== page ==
No-Kill Shelter Perspectives

Thanks to the Henderson Animal Center and its partnership with Rusk County Pets Alive, every effort is made by staff and RCPA to find a home or safe living situation for every animal that is taken in.
This policy necessarily means there are limits on how many animals can be taken under care at any given time.
Unfortunately, there are no limits on cat and dog reproduction rates and no limits on irresponsible people spawning more overpopulation.
When you call a shelter seeking to get rid of an animal and the shelter is full, you need to know (whether you believe it or not) that an irresponsible public is the problem, not the shelter and NOT no-kill policies.
I am aware some readers have the perspective that a no-kill shelter causes more strays; however, the fact is that irresponsible people cause more strays per the Texas Department of Health and Safety.
For those who prefer a shelter that takes in every animal they are contacted about and when full begins killing animals in custody to make room to take in more animals to kill, I have some questions.
If a stray or homeless animal is roaming on your property causing damage or harm (especially outside the city limits) why should the shelter go to the trouble and cost at taxpayer expense to kill a dangerous or repeatedly nuisance animal that you could easily and legally do yourself?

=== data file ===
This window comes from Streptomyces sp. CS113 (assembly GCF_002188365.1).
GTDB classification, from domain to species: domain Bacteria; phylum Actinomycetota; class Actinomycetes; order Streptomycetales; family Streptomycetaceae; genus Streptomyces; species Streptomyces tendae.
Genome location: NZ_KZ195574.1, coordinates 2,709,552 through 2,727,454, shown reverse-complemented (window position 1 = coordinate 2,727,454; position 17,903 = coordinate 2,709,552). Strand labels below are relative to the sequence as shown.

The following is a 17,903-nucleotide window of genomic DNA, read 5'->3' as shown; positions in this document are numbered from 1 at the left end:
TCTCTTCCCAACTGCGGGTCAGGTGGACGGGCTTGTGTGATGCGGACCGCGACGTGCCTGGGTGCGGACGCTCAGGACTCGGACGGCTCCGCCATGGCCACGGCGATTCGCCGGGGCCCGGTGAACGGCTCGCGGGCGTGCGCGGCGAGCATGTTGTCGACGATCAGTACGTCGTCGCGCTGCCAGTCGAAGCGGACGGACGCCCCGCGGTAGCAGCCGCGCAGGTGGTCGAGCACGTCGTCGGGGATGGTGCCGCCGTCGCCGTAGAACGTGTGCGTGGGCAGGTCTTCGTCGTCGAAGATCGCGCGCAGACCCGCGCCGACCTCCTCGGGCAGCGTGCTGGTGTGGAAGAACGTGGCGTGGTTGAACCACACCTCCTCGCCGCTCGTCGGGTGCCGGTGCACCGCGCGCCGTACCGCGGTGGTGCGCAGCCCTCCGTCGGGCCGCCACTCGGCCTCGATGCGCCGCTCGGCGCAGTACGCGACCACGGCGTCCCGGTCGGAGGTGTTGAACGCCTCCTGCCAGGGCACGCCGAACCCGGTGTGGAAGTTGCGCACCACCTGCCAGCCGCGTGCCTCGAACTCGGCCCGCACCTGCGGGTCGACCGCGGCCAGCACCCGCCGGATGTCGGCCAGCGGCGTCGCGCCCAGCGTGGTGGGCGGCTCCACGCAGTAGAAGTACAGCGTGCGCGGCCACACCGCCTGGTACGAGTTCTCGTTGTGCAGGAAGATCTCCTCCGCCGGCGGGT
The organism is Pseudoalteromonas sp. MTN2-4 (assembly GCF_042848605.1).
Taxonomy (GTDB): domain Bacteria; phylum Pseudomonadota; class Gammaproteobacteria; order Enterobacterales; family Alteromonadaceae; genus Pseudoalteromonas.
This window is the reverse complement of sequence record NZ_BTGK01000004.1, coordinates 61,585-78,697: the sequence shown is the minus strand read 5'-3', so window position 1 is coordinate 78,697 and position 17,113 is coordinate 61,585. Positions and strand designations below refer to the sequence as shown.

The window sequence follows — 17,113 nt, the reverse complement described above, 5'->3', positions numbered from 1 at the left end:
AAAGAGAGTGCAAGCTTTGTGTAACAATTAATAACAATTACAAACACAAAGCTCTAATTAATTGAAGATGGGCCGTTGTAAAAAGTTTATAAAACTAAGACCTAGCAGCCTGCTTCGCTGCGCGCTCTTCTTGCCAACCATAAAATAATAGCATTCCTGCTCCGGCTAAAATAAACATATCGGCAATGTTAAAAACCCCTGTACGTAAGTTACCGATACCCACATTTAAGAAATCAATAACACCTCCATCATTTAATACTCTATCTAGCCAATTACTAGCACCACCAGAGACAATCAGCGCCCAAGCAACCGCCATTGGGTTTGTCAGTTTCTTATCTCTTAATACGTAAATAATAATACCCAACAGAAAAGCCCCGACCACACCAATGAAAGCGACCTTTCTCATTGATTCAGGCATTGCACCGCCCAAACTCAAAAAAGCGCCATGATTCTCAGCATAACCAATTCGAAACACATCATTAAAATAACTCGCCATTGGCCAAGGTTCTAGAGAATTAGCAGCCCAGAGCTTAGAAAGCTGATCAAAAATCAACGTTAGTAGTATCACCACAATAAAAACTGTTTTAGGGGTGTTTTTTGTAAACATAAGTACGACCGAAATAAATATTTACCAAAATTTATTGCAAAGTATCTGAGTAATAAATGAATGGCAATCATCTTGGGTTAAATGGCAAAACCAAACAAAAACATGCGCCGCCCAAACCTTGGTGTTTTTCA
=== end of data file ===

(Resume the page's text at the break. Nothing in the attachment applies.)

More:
If you support shelters killing animals to make room to take in more to kill, then why not do it yourself and save taxpayer dollars?
I am NOT, NOT, NOT advocating the killing of any animals, rather I am asking why blame a shelter for not doing something you can do yourself.
When no-kill shelters and rescues take in an animal, their plan is to find it a home or a safe living situation for that animal and repeat that process for each animal taken in for every case possible. In Henderson, Texas many are even transported out of state which is a herculean undertaking to save lives.
My limited experience in the rescue world is that finding homes for the HUGE overpopulation of cats and dogs in Henderson and Rusk County, Texas (much less the overpopulation in the entire state of Texas) is much more difficult and time-consuming than taking in homeless animals.
If an animal is taken under care by a shelter and the plan is to kill it just to make room to take in more to kill, then why even take them in? Let those who support that plan, do the killing themselves instead of expecting someone else to do the dirty work.

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